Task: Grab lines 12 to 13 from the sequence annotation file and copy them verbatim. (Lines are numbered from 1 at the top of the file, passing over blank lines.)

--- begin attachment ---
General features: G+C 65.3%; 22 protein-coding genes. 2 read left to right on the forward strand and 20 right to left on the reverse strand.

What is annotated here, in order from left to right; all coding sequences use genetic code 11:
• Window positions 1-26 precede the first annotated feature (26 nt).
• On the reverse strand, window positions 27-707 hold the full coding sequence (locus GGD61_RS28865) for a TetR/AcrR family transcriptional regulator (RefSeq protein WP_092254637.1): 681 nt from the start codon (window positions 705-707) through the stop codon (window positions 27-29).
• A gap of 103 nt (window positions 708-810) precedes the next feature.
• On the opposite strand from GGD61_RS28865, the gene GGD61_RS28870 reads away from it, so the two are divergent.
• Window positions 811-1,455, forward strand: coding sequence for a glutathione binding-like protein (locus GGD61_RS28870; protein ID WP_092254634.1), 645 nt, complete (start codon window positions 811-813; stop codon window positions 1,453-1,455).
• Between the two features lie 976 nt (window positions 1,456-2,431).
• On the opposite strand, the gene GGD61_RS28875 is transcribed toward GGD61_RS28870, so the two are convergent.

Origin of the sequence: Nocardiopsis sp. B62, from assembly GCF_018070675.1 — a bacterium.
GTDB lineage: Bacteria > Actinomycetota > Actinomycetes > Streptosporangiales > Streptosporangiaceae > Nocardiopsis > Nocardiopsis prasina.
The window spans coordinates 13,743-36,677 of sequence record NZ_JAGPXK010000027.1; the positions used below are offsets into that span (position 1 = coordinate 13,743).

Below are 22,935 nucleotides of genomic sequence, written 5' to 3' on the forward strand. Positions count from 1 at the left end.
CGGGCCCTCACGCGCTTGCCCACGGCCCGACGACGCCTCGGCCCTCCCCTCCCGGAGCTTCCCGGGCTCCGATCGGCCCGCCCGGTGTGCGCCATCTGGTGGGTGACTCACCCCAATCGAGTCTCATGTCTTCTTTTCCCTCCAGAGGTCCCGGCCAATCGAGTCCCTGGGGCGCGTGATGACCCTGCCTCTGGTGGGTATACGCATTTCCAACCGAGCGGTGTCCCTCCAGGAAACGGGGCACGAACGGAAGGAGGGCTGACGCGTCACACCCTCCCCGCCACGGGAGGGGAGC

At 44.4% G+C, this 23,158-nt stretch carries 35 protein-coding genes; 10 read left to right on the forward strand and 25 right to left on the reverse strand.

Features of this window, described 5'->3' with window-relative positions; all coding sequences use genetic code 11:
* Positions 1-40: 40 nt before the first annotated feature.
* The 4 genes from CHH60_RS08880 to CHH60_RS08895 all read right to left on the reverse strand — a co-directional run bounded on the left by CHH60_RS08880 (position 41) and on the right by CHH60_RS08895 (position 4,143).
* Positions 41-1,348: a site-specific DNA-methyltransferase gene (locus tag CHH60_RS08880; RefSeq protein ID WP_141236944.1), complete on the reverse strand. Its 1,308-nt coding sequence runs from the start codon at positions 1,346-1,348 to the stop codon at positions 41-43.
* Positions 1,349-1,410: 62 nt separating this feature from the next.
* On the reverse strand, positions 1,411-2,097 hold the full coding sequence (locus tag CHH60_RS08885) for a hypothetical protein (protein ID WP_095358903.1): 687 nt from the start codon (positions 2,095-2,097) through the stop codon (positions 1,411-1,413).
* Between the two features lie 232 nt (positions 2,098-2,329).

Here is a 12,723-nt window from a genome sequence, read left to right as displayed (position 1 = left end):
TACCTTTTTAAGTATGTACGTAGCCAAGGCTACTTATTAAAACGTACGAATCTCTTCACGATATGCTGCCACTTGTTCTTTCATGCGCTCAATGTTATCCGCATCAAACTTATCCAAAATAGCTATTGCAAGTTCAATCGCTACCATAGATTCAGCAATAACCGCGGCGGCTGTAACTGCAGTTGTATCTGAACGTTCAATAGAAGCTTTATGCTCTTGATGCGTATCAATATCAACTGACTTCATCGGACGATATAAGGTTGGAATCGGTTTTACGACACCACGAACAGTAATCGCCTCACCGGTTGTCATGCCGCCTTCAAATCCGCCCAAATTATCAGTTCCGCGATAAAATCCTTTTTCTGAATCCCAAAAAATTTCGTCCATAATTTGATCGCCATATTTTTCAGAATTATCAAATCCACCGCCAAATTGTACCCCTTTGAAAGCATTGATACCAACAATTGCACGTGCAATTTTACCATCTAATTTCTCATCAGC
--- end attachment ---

The window spans coordinates 13,743-36,677 of sequence record NZ_JAGPXK010000027.1; the positions used below are offsets into that span (position 1 = coordinate 13,743).

Below are 22,935 nucleotides of genomic sequence, written 5' to 3' on the forward strand. Positions count from 1 at the left end.